Tags: larryking | conservatives | host | broadcaster | obit

Why Conservatives Loved Larry King

(Newsmax TV/"The Count")

By    |   Sunday, 24 January 2021 09:55 AM

The passing of talk show legend Larry King, 87, has left politics and the media waxing nostalgic, when conservatives and liberals alike could be interviewed on the same show and come away holding similar respect for the conversationalist that just carried it.

"I wish that all TV journalists and interviewers would take Larry King lessons, because he was the best in that he would ask a question and then let you answer," Pat Boone, singer, a Republican and famously King's very first interview, told Saturday's "The Count" on Newsmax TV. "He didn't interrupt you. He didn't interject his own thoughts, or his own feelings.

"He let you talk and then he would ask you questions based on what you had said. And it was really less an interview and more a conversation, which made everybody comfortable and love it."

Even conservatives liked the longtime CNN host King, whose sendoff this weekend was fit for one, particularly since he told the truth like saying his former employer: "CNN not a news network."

Conservative actress Kirstie Alley tweeted:

"RIP Larry King.. one of the only talk show hosts who let you talk. LegendaryRed heartFolded hands"

King showed no political bias, he let the public figure speak freely, did not inject himself into the conversation, was not there to drop the modern time's "gotcha" question, and famously said he never over-prepared for an interview.

"I don't pretend to know it all," the nonconfrontational, relaxed, and relatable King told The Associated Press in 1995. "Not, 'What about Geneva or Cuba?' I ask, 'Mr. President, what don't you like about this job?' Or 'What's the biggest mistake you made?' That's fascinating."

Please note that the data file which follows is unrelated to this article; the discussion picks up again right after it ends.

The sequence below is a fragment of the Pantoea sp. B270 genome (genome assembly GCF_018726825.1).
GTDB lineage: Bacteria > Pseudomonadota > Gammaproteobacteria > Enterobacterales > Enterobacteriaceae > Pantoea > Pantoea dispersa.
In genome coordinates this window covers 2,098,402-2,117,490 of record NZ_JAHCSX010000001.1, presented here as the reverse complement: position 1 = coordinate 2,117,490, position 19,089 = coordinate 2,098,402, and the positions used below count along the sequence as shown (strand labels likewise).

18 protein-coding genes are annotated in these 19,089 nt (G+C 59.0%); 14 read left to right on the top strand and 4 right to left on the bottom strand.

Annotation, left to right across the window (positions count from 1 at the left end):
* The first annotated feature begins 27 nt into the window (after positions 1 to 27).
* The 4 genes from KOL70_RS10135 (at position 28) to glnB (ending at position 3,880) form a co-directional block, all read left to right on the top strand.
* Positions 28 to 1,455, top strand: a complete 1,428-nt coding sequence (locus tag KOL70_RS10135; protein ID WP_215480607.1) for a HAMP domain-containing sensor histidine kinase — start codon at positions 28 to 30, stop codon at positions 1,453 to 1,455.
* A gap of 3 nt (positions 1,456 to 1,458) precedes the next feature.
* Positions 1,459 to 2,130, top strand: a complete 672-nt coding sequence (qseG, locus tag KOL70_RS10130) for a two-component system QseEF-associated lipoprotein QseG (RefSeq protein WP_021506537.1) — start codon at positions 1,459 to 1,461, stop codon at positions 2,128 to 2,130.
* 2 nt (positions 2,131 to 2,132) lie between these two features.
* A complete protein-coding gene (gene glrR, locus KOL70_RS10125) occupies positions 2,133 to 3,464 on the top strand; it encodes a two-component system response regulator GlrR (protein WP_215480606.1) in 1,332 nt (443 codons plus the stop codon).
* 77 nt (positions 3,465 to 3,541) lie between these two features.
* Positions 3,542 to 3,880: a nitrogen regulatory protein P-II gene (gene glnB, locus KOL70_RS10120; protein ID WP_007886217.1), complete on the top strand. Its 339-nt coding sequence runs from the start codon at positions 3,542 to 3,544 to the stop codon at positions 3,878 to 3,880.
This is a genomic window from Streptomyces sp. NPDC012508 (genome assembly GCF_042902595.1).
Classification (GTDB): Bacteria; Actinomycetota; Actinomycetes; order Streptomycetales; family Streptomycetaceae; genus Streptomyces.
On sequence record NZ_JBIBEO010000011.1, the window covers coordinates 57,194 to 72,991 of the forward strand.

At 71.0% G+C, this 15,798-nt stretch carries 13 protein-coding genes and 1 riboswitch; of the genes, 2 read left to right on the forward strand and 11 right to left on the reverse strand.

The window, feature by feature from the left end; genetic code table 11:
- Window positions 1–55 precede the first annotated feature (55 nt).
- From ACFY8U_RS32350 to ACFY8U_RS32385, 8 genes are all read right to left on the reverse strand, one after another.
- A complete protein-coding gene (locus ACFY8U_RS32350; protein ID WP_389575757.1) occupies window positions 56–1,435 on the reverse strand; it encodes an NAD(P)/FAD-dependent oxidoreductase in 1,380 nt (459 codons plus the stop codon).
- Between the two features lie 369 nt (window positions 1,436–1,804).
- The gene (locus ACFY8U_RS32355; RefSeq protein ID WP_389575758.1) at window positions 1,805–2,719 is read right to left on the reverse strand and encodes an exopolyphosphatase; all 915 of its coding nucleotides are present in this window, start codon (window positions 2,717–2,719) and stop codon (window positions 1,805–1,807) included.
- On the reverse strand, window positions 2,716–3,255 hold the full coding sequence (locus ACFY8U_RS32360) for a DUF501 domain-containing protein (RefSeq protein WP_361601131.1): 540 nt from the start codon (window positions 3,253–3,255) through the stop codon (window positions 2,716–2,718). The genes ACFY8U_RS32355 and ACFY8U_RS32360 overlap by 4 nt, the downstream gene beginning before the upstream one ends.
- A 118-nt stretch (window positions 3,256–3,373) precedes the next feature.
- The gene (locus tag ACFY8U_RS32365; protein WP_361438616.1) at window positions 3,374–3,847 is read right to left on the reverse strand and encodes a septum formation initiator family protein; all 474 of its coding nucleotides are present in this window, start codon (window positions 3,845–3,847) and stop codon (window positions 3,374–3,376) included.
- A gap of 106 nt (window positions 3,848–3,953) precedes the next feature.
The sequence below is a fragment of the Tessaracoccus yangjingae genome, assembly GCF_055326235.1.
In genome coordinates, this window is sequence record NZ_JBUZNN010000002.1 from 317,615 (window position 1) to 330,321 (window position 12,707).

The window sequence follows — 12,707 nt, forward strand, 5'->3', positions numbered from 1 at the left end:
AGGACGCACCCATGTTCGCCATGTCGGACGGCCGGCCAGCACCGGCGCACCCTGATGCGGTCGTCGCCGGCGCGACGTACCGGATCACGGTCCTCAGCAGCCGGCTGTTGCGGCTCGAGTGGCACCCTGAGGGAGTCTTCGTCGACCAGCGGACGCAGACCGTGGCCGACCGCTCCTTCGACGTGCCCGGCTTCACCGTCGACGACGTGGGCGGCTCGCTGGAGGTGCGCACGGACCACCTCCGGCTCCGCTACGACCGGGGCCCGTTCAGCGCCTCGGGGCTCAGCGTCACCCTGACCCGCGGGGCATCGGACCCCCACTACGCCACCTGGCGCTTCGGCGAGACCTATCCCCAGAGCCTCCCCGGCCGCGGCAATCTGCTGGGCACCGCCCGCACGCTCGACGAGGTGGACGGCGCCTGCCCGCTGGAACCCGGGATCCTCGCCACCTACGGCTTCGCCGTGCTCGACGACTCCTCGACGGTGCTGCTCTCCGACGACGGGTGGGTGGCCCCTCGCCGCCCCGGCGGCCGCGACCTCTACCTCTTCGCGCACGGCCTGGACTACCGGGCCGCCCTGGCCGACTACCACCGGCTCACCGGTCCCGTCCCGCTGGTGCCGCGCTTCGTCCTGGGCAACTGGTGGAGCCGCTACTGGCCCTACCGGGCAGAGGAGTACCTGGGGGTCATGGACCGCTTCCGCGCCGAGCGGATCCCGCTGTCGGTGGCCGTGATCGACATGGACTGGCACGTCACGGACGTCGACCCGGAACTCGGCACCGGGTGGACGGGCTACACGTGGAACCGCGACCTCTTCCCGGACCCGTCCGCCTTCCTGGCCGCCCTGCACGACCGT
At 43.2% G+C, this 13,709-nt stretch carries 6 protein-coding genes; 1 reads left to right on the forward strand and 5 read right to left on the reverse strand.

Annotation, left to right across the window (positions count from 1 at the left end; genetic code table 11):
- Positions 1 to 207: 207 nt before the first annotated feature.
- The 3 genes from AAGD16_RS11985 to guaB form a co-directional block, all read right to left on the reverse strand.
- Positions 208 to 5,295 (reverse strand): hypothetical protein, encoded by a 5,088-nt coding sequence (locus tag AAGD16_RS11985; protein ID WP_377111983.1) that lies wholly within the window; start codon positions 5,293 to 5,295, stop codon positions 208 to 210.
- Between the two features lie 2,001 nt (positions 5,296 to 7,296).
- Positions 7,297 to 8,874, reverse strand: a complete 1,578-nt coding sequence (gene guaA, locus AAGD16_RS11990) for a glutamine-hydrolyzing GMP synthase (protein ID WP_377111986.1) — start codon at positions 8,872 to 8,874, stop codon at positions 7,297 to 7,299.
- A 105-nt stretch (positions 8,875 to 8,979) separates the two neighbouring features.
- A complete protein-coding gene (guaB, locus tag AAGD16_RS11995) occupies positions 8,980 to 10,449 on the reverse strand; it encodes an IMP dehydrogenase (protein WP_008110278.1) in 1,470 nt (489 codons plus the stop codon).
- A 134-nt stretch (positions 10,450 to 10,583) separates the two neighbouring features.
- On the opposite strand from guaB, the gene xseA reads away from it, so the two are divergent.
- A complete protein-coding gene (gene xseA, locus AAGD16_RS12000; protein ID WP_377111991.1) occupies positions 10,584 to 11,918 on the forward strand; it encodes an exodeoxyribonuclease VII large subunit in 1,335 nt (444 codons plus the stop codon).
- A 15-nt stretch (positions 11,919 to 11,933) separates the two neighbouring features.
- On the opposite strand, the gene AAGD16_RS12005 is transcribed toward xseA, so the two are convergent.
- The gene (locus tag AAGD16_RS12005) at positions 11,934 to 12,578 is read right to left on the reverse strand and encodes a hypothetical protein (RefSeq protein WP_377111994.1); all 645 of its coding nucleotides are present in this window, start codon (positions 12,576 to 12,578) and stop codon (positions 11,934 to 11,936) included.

Past Presidents Richard Nixon, George H.W. Bush, Bill Clinton, George W. Bush, Barack Obama to Donald Trump all felt comfortable at King's proverbial coffee table.

King, so masterful in his spontaneously unscripted questioning, even got Nixon to crack a Watergate joke.

"Is it hard for you to ride past Watergate?" he asked Richard Nixon.

"Well, I've never been to the Watergate," Nixon responded with a smile. "Other people were in there, though, unfortunately."

Republican Vice Presidents Dan Quayle and Dick Cheney were not treated as easily. In the same breath after thanking Cheney, King noted his guests next week would be the Muppets.

But Quayle was made comfortable enough to come out to support a hypothetical abortion if his daughter decided to have one.

"What if your daughter grew up, had a problem, came to you with that problem all fathers fear, how would you deal with it?" King asked, per The Washington Post.

"Well, it is a hypothetical situation, and I hope I never do have to deal with it, but obviously I would counsel her and talk to her and support her on whatever decision she'd make," Quayle replied.

"And if the decision was abortion, you'd support her?" King asked.

"I'd support my daughter," Quayle replied.

Despite the politics, and the network, King did not scare conservatives away.

Greta Van Susteren tweeted:

"So few tv hosts can do their jobs like #larryking ...you could not tell what his politics were ...he let his guests answer the questions...and he thought his guest the 'stars' and not himself..he profiled his guests,didn't talk about himself.